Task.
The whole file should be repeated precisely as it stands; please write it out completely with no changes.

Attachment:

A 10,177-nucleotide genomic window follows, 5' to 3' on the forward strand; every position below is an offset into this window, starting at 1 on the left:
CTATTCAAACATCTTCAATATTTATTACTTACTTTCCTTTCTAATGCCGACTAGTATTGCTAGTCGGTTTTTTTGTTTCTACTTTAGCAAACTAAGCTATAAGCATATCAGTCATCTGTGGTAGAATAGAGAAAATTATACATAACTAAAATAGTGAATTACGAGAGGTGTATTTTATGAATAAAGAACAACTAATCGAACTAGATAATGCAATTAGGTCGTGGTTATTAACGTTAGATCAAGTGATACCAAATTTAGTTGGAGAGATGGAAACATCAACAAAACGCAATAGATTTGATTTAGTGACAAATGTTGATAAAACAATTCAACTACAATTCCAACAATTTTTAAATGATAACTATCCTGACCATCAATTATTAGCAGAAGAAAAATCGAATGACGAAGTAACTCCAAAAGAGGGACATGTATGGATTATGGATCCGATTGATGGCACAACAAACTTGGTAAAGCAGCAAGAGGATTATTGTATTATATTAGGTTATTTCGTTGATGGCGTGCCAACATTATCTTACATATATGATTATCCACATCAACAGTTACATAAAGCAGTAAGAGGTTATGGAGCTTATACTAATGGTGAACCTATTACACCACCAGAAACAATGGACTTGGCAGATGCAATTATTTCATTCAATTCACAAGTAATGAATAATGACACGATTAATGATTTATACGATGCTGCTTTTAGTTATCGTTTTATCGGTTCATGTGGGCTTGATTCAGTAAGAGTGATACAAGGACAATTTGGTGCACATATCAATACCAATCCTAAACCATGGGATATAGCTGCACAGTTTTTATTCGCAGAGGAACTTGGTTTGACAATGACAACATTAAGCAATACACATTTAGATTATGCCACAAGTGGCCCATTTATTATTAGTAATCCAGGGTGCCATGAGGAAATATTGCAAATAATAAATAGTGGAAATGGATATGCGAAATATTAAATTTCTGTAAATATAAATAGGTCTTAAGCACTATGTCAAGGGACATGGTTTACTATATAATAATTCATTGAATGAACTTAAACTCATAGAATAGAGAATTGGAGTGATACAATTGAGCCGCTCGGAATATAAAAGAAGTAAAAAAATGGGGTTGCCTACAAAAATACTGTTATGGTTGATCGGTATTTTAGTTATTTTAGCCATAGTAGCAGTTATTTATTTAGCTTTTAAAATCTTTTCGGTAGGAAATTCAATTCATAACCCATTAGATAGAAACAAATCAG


A 10,177-nucleotide genomic window follows, 5' to 3' on the forward strand; every position below is an offset into this window, starting at 1 on the left:
CTATTCAAACATCTTCAATATTTATTACTTACTTTCCTTTCTAATGCCGACTAGTATTGCTAGTCGGTTTTTTTGTTTCTACTTTAGCAAACTAAGCTATAAGCATATCAGTCATCTGTGGTAGAATAGAGAAAATTATACATAACTAAAATAGTGAATTACGAGAGGTGTATTTTATGAATAAAGAACAACTAATCGAACTAGATAATGCAATTAGGTCGTGGTTATTAACGTTAGATCAAGTGATACCAAATTTAGTTGGAGAGATGGAAACATCAACAAAACGCAATAGATTTGATTTAGTGACAAATGTTGATAAAACAATTCAACTACAATTCCAACAATTTTTAAATGATAACTATCCTGACCATCAATTATTAGCAGAAGAAAAATCGAATGACGAAGTAACTCCAAAAGAGGGACATGTATGGATTATGGATCCGATTGATGGCACAACAAACTTGGTAAAGCAGCAAGAGGATTATTGTATTATATTAGGTTATTTCGTTGATGGCGTGCCAACATTATCTTACATATATGATTATCCACATCAACAGTTACATAAAGCAGTAAGAGGTTATGGAGCTTATACTAATGGTGAACCTATTACACCACCAGAAACAATGGACTTGGCAGATGCAATTATTTCATTCAATTCACAAGTAATGAATAATGACACGATTAATGATTTATACGATGCTGCTTTTAGTTATCGTTTTATCGGTTCATGTGGGCTTGATTCAGTAAGAGTGATACAAGGACAATTTGGTGCACATATCAATACCAATCCTAAACCATGGGATATAGCTGCACAGTTTTTATTCGCAGAGGAACTTGGTTTGACAATGACAACATTAAGCAATACACATTTAGATTATGCCACAAGTGGCCCATTTATTATTAGTAATCCAGGGTGCCATGAGGAAATATTGCAAATAATAAATAGTGGAAATGGATATGCGAAATATTAAATTTCTGTAAATATAAATAGGTCTTAAGCACTATGTCAAGGGACATGGTTTACTATATAATAATTCATTGAATGAACTTAAACTCATAGAATAGAGAATTGGAGTGATACAATTGAGCCGCTCGGAATATAAAAGAAGTAAAAAAATGGGGTTGCCTACAAAAATACTGTTATGGTTGATCGGTATTTTAGTTATTTTAGCCATAGTAGCAGTTATTTATTTAGCTTTTAAAATCTTTTCGGTAGGAAATTCAATTCATAACCCATTAGATAGAAACAAATCAG